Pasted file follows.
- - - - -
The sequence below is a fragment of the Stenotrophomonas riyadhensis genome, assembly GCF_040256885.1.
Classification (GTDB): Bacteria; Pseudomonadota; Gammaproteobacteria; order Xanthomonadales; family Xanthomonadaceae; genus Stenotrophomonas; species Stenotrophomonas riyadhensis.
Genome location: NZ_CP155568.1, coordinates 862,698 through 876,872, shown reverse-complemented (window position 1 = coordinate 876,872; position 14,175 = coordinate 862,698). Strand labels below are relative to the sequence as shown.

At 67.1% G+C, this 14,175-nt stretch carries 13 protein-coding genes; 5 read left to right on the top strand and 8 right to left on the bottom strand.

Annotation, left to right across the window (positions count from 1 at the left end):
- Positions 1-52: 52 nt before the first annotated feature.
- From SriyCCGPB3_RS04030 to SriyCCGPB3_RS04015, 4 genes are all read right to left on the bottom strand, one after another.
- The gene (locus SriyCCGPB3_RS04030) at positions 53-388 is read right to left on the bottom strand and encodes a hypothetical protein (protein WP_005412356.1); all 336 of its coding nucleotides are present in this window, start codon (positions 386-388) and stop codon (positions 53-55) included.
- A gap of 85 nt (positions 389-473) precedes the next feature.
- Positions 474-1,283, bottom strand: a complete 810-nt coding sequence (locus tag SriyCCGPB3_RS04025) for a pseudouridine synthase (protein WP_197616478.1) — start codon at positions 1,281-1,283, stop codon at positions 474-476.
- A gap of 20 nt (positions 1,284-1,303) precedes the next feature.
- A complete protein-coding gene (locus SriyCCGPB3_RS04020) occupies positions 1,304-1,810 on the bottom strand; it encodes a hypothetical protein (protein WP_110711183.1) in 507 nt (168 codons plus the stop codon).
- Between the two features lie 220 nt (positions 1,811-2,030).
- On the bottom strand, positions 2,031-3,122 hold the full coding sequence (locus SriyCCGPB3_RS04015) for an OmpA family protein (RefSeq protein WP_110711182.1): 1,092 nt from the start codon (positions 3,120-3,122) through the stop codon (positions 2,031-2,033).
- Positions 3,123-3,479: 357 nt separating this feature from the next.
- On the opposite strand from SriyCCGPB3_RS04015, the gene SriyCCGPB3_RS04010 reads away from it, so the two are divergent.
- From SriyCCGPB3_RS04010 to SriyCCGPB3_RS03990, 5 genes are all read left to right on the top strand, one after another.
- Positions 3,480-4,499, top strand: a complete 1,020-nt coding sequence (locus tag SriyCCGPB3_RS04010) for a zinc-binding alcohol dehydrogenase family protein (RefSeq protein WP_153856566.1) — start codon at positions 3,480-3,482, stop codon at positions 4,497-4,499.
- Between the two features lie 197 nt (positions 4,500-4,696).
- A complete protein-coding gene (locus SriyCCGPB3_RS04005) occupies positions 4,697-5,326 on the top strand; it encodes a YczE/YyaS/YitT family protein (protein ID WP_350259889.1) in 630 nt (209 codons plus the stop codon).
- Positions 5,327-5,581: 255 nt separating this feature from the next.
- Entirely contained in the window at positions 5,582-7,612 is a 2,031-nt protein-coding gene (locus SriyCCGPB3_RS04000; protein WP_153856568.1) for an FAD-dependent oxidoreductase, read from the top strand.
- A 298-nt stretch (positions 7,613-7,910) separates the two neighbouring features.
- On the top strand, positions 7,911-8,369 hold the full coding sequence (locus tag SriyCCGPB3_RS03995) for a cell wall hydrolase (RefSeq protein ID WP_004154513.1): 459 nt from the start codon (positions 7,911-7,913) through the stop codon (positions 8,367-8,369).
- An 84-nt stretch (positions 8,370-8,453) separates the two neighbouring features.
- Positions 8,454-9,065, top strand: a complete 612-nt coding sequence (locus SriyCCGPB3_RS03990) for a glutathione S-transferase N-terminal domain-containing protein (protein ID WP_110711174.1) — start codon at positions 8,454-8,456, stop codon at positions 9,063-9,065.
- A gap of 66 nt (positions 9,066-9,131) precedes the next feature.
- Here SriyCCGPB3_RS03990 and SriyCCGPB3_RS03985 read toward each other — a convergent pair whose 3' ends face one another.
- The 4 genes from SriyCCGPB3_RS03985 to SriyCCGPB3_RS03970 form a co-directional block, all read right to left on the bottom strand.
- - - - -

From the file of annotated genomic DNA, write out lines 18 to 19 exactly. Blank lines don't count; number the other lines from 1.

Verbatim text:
- Positions 3,480-4,499, top strand: a complete 1,020-nt coding sequence (locus tag SriyCCGPB3_RS04010) for a zinc-binding alcohol dehydrogenase family protein (RefSeq protein WP_153856566.1) — start codon at positions 3,480-3,482, stop codon at positions 4,497-4,499.
- Between the two features lie 197 nt (positions 4,500-4,696).